The long road to approval for landfill expansion
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Jan 28, 2015  |  Vote 0    0

The long road to approval for landfill expansion

St. Marys Journal Argus

Stew Slater

St. Marys Journal Argus

“It’s a good news/bad news thing.”

That’s how Town of St. Marys Director of Operations Chad Papple describes the historical fact that the first phase of the St. Marys landfill, opened back in December of 1984, was supposed to last between 15-20 years and ended up being full in half that.

“Yes, it may have been a piece of overly optimistic planning,” Papple said in an interview earlier this week from his Municipal Operations Centre office. “But it also could have happened because there was more industrial activity than initially thought. And we’re still seeing that.”

Earlier this month, Papple informed Town Council that staff is seeking approval from the Ontario Ministry of the Environment and Climate Change (MOE) for an interim license to continue disposing of waste in the currently-in-use Phase 3 cell of the landfill. Phases 2 and 3, which have been active for 23 years (and, like their predecessor, were originally projected to provide between 15-20 years each of capacity) is nearing its legal limit. Papple says the interim approval will hopefully provide between 3-5 years of availability — enough time to complete a required-by-legislation Environmental Assessment (EA) into options for expansion.

Also earlier this month, Papple handed Town Council the projected financial needs for his department for their 2015 budget deliberations. A major element of that document was a projected $441,000 to be spent this coming year on the EA.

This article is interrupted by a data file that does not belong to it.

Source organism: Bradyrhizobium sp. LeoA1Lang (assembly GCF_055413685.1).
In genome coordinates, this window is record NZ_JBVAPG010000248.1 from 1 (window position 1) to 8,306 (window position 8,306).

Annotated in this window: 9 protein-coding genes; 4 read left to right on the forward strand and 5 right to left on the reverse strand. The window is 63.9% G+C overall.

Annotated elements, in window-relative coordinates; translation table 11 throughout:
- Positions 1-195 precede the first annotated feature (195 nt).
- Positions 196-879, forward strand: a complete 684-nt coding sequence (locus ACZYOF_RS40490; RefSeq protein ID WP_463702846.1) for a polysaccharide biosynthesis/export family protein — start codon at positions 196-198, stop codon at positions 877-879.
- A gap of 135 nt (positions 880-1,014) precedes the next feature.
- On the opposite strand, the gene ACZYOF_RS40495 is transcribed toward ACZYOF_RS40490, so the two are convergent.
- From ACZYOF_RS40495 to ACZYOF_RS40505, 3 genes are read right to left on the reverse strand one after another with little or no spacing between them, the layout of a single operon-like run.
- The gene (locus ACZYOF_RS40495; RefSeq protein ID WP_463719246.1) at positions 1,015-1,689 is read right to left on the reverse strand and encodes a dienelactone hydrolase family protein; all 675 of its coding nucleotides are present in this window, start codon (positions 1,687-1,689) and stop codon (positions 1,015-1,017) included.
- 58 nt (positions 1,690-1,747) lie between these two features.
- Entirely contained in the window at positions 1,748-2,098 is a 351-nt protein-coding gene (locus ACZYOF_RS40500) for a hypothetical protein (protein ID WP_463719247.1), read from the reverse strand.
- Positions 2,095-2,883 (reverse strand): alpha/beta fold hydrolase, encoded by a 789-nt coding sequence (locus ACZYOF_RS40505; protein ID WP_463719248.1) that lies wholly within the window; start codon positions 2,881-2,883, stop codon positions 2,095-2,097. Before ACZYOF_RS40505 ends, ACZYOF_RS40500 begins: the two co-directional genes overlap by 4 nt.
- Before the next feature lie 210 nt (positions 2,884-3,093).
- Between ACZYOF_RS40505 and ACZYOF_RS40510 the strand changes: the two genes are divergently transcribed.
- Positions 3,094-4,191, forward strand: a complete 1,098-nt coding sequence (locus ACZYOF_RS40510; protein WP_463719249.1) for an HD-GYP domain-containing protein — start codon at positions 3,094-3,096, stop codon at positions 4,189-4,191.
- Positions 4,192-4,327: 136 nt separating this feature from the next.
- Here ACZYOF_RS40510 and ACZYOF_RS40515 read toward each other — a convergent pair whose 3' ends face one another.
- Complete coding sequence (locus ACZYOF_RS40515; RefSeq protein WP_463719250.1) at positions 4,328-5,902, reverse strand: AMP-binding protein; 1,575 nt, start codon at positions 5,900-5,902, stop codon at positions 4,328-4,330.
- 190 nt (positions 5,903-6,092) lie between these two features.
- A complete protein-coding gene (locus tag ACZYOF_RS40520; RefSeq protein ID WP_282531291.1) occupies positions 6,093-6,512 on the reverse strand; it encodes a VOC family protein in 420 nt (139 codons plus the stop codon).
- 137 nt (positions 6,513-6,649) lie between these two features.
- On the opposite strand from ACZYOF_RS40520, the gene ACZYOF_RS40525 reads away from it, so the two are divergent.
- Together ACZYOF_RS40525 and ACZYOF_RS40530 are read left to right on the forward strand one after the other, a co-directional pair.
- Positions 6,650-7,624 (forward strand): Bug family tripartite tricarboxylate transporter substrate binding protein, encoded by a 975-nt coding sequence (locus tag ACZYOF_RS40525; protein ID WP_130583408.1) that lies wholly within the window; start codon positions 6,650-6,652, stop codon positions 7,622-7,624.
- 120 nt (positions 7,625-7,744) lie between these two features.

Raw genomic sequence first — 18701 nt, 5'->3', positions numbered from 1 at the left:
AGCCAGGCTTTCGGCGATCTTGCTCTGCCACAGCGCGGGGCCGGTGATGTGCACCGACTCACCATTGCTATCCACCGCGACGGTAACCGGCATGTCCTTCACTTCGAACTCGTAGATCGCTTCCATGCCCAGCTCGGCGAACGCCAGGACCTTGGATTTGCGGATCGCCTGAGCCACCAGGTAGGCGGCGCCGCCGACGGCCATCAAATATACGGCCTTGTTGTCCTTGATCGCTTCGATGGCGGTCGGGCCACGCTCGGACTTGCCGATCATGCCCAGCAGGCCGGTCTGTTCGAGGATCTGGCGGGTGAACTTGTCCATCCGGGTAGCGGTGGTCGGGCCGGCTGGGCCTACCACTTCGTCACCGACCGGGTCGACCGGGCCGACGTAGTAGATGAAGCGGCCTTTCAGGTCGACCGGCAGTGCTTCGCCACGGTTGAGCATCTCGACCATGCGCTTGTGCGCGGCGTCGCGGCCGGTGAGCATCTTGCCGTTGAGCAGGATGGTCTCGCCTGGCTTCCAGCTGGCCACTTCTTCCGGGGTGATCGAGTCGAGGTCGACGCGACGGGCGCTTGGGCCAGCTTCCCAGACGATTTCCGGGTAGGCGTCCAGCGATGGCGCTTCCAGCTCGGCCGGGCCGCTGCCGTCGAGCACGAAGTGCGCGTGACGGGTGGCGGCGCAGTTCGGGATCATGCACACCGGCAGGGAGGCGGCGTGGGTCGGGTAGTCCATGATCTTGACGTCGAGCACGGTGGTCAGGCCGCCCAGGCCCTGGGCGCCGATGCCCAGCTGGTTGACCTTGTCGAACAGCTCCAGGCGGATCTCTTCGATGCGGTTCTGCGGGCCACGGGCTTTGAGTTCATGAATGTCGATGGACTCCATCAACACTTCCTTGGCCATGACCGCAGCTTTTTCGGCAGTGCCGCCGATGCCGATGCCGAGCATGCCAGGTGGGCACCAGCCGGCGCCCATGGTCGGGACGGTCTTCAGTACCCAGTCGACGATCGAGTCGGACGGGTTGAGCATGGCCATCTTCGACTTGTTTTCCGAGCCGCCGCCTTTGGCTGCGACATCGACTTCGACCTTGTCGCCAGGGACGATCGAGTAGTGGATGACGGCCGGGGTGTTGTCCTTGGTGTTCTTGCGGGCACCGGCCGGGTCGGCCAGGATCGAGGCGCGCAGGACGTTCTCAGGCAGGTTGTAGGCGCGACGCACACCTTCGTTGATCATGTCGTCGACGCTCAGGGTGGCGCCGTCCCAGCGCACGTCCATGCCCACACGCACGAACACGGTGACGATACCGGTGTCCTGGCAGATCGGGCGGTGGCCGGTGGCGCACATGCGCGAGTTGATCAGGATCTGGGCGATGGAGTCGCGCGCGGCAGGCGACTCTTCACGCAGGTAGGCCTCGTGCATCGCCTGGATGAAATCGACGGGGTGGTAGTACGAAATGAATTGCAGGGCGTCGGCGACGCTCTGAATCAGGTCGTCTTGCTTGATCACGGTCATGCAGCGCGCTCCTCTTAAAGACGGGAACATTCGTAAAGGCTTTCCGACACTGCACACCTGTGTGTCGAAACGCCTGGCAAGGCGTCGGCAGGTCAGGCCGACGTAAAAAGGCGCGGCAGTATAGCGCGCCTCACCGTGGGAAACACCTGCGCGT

Papple admits that, since the revelation was made about applying for interim extension on landfill capacity, he has been hearing comments from the public wondering why the town is only acting now. And he stresses that’s not the case.

Inquiries about what would be needed for landfill expansion actually began years before he was hired, back in 2006. In 2012, when both Papple and the town’s Environmental Coordinator Dave Blake were still relatively new to their roles, it was decided to do whatever possible to get the ball rolling.

“A lot of it is outside the town’s control,” the director of operations noted, adding every step along the way seemed to take longer than Town staff was initially informed by either their engineering consultants or MOE officials. “But I think we’ve done a really good job of pushing this forward since 2012.”

On Dec. 29, 2014, word came that the Terms of Reference for the yet-to-begin EA had been approved. So Papple glances at a flow chart on the wall of his office, and professes confidence that the asked-for $441,000 will indeed be spent in 2015, and that the first of the public open houses seeking input into the expansion proposal will be held this summer, and that an EA will be in the hands of the Town of St. Marys some time in 2016.

Assuming the 3-5 year interim approval is granted by the MOE — and Papple again expresses confidence — the new cell will be ready for use some time in 2018.

The total still-to-be-paid-for cost of the project (not including the already-paid-for Terms of Reference)? “We’re looking at a $2.3 million project. That gets us opened with the new cell, we’ve made some improvement on the property, and we’ve cleaned up the site a bit.”

Handing over a spreadsheet showing revenues and expenses from the past three years from the landfill, Papple explains that “since 2012, we’ve turned things around and we’re starting to make a profit out there (at the landfill). And that’s revenue that can begin to pay for things like EAs and expansions.”